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Comment author: [deleted] 22 November 2014 10:18:40PM -2 points [-]

Am I the only one to whom ‘what's wrong with raping someone if they don't get injured, traumatized, pregnant, nor get STDs’ sounds a lot like ‘what's wrong with driving at 100 km/h while drunk, sleep-deprived and talking on the phone if you don't have any accidents’?

In response to comment by [deleted] on Open thread, Nov. 17 - Nov. 23, 2014
Comment author: knb 23 November 2014 02:42:29AM *  5 points [-]

You obviously missed the point completely. Hanson's thought experiment wasn't claiming there would be nothing wrong with committing that type of rape, his point was that it would be traumatic in the same way being cuckolded is traumatic. And yet committing that type of rape is illegal, while cuckolding is not even a misdemeanor. His point wasn't to denigrate the psychological harm of rape, it was to investigate the roots of the difference in the way these harms are treated.

Comment author: Capla 17 November 2014 11:54:36PM 7 points [-]

What are the downvotes for? If I don't have great understanding, should I say nothing?

[Not a rhetorical question.]

Comment author: knb 18 November 2014 12:17:59AM 15 points [-]

I didn't downvote, but linking to a rationalwiki attack post about neoreactionaries isn't a good way to inform people.

Comment author: Capla 12 November 2014 06:17:19PM 0 points [-]

Is that on overcoming bias?

Comment author: knb 12 November 2014 08:58:38PM 0 points [-]

Yes.

Comment author: Capla 10 November 2014 11:27:36PM 13 points [-]

Does anyone know how Eliezer first met Robin? How did the first end up as a co-editor of the latter's blog?

Comment author: knb 12 November 2014 08:36:24AM 0 points [-]

OB was sponsored by the Future of Humanity Institute, (IIRC) so perhaps they encouraged RH and EY to post there? You could always ask at Robin Hanson's monthly open thread.

Comment author: CellBioGuy 28 October 2014 11:21:19PM *  -1 points [-]

I, for one, love that guy's blog.

Comment author: knb 29 October 2014 12:53:59AM 0 points [-]

Because you're a connoisseur of insipid name-calling and delirious political grandstanding on non-political issues?

Comment author: advancedatheist 28 October 2014 05:27:13AM *  4 points [-]

Dale Carrico mocks Musk:

http://amormundi.blogspot.com/2014/10/summoning-demon-robot-cultist-elon-musk.html

Of course, Elon Musk has built real companies which make real stuff. Even The Atlantic magazine admits that:

http://www.theatlantic.com/national/archive/2014/10/what-it-took-for-spacex-to-become-a-serious-space-company/381724/?single_page=true

Musk's accomplishments don't necessarily make him an expert on the demonology of AI's. But his track record suggests that he has a better informed and organized way of thinking about the potentials of technology than Carrico's.

Comment author: knb 28 October 2014 05:44:23AM *  6 points [-]

Why even link to such a stupid and insubstantial article? (I'm referring to the first one of course).

In response to comment by knb on Non-standard politics
Comment author: ChristianKl 26 October 2014 06:18:04PM 0 points [-]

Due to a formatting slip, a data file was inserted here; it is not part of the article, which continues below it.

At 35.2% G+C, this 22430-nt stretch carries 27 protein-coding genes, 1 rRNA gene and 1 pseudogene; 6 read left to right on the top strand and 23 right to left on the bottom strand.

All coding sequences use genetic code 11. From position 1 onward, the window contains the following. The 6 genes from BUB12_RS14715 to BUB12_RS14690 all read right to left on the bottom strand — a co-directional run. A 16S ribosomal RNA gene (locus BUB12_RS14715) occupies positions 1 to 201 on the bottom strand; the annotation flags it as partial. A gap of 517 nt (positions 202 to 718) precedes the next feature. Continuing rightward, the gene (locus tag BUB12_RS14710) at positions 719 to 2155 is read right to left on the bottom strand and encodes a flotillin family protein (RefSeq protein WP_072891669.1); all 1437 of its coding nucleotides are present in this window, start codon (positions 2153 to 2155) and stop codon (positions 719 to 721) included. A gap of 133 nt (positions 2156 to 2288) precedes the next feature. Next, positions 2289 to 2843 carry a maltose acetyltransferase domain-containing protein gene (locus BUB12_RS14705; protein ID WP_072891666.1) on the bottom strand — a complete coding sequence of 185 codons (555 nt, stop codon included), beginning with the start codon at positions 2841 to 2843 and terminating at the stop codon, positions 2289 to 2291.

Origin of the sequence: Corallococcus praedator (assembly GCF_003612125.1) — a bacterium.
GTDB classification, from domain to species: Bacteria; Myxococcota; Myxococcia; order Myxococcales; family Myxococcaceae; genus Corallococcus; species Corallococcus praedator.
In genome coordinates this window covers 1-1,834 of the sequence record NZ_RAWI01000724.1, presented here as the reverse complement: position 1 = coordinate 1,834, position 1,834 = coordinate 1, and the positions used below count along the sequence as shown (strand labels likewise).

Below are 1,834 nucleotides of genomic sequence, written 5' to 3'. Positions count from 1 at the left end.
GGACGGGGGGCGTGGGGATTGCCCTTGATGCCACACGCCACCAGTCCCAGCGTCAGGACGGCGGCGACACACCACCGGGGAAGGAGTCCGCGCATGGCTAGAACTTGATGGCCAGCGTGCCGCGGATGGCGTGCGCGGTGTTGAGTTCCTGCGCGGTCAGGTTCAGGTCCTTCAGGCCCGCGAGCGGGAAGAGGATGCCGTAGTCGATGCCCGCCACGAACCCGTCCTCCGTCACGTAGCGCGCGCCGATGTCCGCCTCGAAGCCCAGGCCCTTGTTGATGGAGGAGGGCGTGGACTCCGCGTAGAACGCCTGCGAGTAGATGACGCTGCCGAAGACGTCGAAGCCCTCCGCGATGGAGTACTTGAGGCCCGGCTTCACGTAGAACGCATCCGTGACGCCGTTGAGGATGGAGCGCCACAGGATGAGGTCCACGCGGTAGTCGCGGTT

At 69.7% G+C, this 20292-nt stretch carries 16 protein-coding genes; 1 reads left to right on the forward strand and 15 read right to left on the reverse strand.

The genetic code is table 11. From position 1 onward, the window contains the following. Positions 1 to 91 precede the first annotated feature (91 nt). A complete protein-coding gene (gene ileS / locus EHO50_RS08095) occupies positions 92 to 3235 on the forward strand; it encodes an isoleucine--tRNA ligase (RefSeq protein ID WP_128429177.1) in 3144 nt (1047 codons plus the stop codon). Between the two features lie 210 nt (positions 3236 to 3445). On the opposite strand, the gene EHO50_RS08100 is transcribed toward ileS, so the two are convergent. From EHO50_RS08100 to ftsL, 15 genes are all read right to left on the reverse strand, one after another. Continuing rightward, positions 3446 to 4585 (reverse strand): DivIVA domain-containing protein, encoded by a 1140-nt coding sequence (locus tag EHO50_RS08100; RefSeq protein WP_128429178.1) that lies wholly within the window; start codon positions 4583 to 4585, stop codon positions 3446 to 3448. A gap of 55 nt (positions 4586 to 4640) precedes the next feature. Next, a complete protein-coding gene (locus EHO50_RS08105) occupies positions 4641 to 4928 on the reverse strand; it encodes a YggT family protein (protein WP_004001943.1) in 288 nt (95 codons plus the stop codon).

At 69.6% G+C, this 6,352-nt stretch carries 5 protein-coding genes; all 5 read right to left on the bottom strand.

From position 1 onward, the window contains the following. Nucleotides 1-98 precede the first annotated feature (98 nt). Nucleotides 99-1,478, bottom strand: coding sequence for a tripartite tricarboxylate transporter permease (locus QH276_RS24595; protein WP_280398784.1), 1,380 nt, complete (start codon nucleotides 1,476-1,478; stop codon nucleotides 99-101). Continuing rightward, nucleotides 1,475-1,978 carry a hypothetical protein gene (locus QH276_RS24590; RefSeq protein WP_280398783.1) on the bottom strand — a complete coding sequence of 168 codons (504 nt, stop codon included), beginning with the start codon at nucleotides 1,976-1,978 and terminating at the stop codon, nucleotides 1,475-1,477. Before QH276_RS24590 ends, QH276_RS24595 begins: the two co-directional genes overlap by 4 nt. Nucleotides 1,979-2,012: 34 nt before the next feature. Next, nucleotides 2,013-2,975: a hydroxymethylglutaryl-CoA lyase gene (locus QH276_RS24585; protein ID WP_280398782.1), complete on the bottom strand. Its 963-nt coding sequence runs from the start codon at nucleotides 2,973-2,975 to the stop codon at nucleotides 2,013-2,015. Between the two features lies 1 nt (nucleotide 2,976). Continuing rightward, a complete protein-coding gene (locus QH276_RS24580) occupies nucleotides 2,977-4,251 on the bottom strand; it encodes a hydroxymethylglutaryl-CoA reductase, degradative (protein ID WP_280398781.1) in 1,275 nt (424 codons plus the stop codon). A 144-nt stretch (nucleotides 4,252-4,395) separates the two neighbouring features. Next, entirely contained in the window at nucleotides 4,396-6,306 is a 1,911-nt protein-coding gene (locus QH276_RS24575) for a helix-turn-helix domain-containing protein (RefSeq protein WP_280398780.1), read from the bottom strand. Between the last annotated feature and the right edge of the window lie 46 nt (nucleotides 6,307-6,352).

I think you underrate the complexity of carbon taxes. Measuring emissions isn't trivial. Various offsetting schemes can also get complex.

Comment author: knb 26 October 2014 08:26:44PM *  1 point [-]

The complexity of emissions taxes is orders of magnitude lower compared to current US legislation.

Comment author: knb 26 October 2014 09:41:01AM 44 points [-]

We did it. Mission accomplished.

In response to comment by knb on Non-standard politics
Comment author: ChristianKl 25 October 2014 02:48:24PM 1 point [-]

I'm not against "big government" as long as it isn't wasteful or overly complex.

Does that basically mean Singapore is okay, but the US isn't? Otherwise what's your idea of not overly complex big government?

Comment author: knb 26 October 2014 05:02:09AM *  2 points [-]

For example, with regard to energy policy, I wouldn't be opposed to the government establishing a large carbon tax. A large carbon tax would be "big government" in the sense that it would have a large economic effect relative to laissez-faire. But it would be simple and therefore would have little overhead. It would be easy for voters to understand, easy for economists to evaluate, and easy for companies to make decisions about without having to hire extra bureaucrats and lawyers to ensure compliance. Ensuring compliance with complex regulations is a deadweight loss.

Comment author: ChristianKl 25 October 2014 01:51:11PM -3 points [-]

I find it historically exceptional that the United States doesn't use its military dominance to rule or extract tribute from rich but relatively weak nations such as Canada, Japan, and much of Western Europe.

The US runs a very big trading surplus. It gets vastly more goods from other countries than it ships to other countries. Of course that technically isn't called "tribute" but it comes down to the same thing. More goods for US citizens.

Comment author: knb 26 October 2014 04:39:53AM 1 point [-]

The US trade deficit is not "tribute," the idea is absurd. The trade deficit is not "you give us goods, we give you nothing," it is financed by a combination of sales of US based capital to foreigners (American real estate is especially popular) and Americans going into debt with foreigners. (As Edward Conard pointed out, the two amount to the same thing.) Since these debts are paid back, with interest there is no way it could be interpreted as tribute.

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